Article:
What is the Feluda Paper Strip Test for Covid-19 Approved by India and How it Works Explained
A scientist presents an antibody test to use with a blood sample for the coronavirus at a laboratory. (Photo: AP)
Five months after it was developed by two scientists at the Institute of Genomics and Integrative Biology (IGIB), the Feluda CRISPR test to detect the presence of Coronavirus has received a nod from the Drug Controller General of India for a commercial launch.
The Tata Group, which has signed an agreement with Council of Scientific and Industrial Research (CSIR), will soon launch the test kit, which is touted to be faster than the Real-Time Reverse Transcription – Polymerase Chain Reaction test (rRT-PCR). The rRT-PCR test is considered as the gold standard for detecting SARS-CoV-2.
News18 explains how the Feluda-CRISPR test works and how it is different than the rRT-PCR test.
What is the new Feluda test developed by CSIR-IGIB?
The test uses the CRISPR (Clustered Regularly Interspaced Short Palindromic Repeats) technology which has been hailed as a cutting-edge technology used for detection of genomic sequences and gene editing. According to the Ministry of Science and Technology, it adapts the Cas9 protein to detect the Coronavirus during the test. The entire process of the test takes lesser time compared to the rRT-PCR test and also requires less expensive and skilled manpower. The test kit has been developed by IGIB scientists Souvik Maiti, senior principal scientist and Debojyoti Chakaraborty, senior scientist.
How does the Feluda test work?
The testing process is completed roughly in four steps. Viral RNA is extracted from the nasal and throat swab samples collected from a suspected patient. The viral RNA is converted into DNA using the reverse transcriptase method using a PCR (polymerase chain reaction) machine, which also amplifies the DNA multiple times, making several copies.
According to Debjoyi Chakaraborty, the Feluda mix is prepared, containing the Cas9 protein, which can bind to the DNA of the virus. Chemicals are added to the CRISPR complex and to the DNA during amplification process to generate a colorimetric reaction on the paper strip.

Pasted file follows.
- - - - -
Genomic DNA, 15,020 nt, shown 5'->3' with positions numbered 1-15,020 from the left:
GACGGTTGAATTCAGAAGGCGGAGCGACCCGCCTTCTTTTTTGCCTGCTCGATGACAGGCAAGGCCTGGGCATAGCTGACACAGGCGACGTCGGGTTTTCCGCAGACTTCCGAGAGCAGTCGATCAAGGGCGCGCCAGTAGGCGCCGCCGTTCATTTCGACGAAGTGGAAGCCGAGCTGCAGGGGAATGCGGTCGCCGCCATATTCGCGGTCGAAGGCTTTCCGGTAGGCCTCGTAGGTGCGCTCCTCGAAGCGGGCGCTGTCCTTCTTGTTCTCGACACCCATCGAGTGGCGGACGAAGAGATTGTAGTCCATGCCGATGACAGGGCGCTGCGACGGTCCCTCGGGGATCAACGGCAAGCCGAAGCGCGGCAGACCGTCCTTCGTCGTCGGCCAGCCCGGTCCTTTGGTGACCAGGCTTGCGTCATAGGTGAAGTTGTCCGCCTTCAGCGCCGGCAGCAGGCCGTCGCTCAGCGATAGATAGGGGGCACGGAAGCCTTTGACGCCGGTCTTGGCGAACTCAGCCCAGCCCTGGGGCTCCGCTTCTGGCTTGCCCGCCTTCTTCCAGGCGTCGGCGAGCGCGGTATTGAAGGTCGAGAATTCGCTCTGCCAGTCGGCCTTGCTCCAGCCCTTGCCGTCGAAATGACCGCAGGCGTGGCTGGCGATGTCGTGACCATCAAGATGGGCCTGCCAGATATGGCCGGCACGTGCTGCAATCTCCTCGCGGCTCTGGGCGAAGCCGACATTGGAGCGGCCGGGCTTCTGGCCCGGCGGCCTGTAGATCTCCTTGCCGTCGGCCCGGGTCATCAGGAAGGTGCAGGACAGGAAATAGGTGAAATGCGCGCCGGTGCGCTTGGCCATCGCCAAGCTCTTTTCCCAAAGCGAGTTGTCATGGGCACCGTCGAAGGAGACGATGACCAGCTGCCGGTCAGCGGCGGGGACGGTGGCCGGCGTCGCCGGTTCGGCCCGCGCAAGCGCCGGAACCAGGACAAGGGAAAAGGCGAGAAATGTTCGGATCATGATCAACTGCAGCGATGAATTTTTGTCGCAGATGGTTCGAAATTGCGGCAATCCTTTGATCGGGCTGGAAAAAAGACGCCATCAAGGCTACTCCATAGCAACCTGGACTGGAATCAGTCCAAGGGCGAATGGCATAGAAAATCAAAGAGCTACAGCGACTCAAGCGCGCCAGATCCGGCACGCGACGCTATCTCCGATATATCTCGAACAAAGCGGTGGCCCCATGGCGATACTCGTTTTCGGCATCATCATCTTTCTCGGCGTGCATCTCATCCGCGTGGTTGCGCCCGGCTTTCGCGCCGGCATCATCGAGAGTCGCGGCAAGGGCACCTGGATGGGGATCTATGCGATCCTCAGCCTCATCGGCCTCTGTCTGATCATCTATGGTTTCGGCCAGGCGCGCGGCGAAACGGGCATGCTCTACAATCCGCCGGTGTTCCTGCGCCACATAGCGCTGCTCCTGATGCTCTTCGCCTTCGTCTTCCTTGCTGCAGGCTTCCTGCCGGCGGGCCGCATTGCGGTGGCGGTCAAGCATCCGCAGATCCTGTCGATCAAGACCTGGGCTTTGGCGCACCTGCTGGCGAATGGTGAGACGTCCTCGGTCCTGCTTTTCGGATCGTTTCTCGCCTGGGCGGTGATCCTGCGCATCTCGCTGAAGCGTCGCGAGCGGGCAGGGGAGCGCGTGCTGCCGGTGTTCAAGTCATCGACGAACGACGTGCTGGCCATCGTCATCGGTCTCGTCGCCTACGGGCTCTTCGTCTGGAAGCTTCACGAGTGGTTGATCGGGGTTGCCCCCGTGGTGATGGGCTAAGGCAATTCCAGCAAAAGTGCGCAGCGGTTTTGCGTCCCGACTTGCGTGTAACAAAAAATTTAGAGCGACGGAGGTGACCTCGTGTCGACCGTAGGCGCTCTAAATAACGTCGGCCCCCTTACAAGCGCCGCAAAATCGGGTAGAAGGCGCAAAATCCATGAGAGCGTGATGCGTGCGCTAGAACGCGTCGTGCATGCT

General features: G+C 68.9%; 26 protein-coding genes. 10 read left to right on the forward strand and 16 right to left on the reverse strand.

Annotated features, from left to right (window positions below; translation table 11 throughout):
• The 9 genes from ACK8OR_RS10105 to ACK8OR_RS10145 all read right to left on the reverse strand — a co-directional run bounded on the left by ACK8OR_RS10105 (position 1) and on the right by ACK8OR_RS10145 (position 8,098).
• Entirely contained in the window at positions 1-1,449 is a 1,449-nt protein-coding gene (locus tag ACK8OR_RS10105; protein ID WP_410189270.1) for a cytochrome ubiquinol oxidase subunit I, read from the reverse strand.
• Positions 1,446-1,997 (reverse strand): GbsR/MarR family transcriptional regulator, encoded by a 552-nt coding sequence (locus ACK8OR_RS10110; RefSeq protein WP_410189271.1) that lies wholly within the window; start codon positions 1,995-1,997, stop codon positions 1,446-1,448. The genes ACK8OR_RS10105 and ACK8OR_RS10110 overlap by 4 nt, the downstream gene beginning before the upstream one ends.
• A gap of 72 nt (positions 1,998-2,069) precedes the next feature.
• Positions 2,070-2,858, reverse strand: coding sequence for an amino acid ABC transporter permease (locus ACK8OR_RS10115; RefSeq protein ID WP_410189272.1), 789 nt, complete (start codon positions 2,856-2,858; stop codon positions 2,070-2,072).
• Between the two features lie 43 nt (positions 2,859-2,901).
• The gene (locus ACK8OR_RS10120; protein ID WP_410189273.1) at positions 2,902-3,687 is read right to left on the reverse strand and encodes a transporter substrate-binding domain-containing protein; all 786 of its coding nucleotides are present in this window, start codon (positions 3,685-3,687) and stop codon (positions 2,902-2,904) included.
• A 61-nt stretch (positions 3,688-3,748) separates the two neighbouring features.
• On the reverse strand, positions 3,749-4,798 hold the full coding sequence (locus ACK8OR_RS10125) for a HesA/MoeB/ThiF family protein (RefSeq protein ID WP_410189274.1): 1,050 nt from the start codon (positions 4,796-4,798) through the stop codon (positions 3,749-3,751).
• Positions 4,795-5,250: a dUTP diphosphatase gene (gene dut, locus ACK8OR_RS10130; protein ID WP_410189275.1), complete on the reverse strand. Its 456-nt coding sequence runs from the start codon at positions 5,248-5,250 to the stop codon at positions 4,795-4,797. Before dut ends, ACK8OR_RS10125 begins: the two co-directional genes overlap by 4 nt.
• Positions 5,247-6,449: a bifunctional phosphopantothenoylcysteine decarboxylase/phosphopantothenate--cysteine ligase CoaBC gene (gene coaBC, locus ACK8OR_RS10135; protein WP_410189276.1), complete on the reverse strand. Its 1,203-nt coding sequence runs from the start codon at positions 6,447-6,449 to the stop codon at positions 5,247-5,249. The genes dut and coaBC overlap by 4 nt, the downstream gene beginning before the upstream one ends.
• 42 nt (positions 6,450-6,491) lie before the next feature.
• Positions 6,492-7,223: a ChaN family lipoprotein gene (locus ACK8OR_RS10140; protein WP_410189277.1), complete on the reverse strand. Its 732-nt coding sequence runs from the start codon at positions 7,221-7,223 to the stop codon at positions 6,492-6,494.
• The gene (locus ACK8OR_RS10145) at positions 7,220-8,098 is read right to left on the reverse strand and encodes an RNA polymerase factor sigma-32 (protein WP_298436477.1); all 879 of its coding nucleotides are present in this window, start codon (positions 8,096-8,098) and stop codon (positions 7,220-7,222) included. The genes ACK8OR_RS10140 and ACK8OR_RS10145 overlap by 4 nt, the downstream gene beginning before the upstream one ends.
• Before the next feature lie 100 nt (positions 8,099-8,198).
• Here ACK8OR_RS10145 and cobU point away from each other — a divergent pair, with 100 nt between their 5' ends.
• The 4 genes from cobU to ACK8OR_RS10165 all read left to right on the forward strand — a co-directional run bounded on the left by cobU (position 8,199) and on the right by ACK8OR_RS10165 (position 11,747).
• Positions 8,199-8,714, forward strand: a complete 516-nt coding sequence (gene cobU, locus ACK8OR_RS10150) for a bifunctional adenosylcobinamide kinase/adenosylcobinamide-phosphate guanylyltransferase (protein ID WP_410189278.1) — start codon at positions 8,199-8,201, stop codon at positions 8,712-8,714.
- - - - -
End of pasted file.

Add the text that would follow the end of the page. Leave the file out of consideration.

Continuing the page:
In the last step, the paper strip or dipstick is immersed in the Feluda mix. The paper strip generates the test result in the form of two lines for a positive and one line in the case of a negative test, akin to a home pregnancy test. However, this is a nucleic acid test and not a protein based test.
How is the Feluda test different than the rRT-PCR test?
The Feluda-CRISPR test does not require the machinery required for a real-time reverse transcription polymerase chain reaction and the skilled manpower required to use it. Standard PCR machines can be used for the CRISPR test and it is more readily available in labs. “We detect the signal using the CRISPR complex which is highly specific. It figures out if the viral signature is the SARS-CoV-2 signature, and then binds to it and the read out is in the form of a paper strip, in the form of a band. It takes lesser time than the rRT-PC,” said Chakaraborty.
Will it be used in field settings by governments and what is the kit’s cost?
According to Chakaraborty, Tata Group is handling the industrial and commercial operations of the kit and the commercial availability of the kit will be announced soon along with its final market price. However, given the less complicated process followed to use the kit, it is likely that the kit will be used in field settings soon.
As per the Ministry of Science and Technology, the test kit had a 96% sensitivity and 98% specificity to detect the SARS-CoV-2 virus. Sensitivity relates to the rate at which it can correctly detect positive cases (true positive rate) and specificity is the rate at which it can correctly detect negative cases (true negative rate).